Parenting really is more demanding than it used to be. We spend three times as many hours playing with our kids as our mothers did. But why? Do we really need to curate kids’ every waking moment? Or might they be better off playing in a dirt pile?
According to researcher Patrick Ishizuka, "intensive parenting has become the dominant cultural model." Sounds about right. We spend triple the time actively engaging with our kids that our own parents did with us. And even then, we all feel guilty that we're not doing more. (Or that we kind of hate playing with LOL Surprise! Dolls, and we aren't hiding it very well.)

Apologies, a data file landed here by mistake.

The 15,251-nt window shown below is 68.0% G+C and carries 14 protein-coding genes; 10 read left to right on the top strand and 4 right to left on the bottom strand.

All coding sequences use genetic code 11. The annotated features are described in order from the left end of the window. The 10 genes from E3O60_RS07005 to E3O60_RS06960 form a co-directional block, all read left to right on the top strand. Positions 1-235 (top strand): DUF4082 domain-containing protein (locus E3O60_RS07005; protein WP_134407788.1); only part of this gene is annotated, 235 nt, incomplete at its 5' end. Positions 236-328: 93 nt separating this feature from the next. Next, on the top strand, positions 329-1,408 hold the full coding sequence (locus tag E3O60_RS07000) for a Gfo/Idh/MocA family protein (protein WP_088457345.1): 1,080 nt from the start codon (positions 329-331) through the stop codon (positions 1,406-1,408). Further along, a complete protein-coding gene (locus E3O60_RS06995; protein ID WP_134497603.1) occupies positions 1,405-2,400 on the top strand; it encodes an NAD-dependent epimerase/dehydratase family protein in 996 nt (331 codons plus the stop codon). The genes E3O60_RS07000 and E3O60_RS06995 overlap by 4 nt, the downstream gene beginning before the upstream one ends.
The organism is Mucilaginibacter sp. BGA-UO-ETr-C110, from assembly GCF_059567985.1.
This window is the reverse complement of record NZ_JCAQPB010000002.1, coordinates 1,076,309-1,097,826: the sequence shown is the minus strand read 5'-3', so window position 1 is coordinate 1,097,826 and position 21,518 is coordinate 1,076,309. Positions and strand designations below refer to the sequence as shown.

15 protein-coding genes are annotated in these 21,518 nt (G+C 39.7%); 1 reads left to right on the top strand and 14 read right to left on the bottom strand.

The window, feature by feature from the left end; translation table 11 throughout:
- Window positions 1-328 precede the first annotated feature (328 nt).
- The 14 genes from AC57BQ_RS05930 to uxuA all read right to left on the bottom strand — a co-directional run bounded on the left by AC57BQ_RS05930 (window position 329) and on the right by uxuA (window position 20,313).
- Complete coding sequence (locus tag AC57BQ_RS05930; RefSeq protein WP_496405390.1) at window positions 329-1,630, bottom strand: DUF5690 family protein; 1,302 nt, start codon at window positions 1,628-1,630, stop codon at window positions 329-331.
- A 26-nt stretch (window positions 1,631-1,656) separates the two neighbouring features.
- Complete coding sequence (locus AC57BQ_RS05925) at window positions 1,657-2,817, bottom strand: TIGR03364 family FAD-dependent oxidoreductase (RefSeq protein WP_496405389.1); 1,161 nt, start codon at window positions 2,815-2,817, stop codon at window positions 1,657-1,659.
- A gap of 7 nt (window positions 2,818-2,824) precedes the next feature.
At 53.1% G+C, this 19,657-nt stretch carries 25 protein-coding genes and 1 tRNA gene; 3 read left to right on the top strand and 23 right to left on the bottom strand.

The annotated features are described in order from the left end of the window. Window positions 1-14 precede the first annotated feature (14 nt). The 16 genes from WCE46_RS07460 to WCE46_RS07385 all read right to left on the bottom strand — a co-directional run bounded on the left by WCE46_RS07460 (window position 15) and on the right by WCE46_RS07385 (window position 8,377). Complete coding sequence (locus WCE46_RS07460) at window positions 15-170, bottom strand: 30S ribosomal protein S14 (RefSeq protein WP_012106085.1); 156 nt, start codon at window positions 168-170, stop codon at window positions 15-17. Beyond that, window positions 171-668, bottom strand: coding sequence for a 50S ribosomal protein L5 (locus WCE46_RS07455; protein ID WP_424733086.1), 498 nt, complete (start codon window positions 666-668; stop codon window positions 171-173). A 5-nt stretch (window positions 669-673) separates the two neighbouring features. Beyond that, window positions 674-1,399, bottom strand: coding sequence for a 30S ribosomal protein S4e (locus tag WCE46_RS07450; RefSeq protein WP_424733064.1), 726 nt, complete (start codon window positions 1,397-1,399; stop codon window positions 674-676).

But is more always better? Are our modern hyper-organized days creating children who have no idea how to occupy themselves, who need either a screen or one-on-one adult attention at all times? Do we *have* to play with our kids? Is there a way for parenting to feel a little less relentless?
Here are links to research and other writing we discuss in this episode:
Claire Cain Miller for the New York Times: The Relentlessness of Modern Parenting
Rebecca Onion for Slate: Playtime is Over
Suzanne M. Bianchi et al: Changing Rhythms of American Family Life
Janet Lansbury: RIE Parenting Basics (9 Ways to Put Respect into Action)
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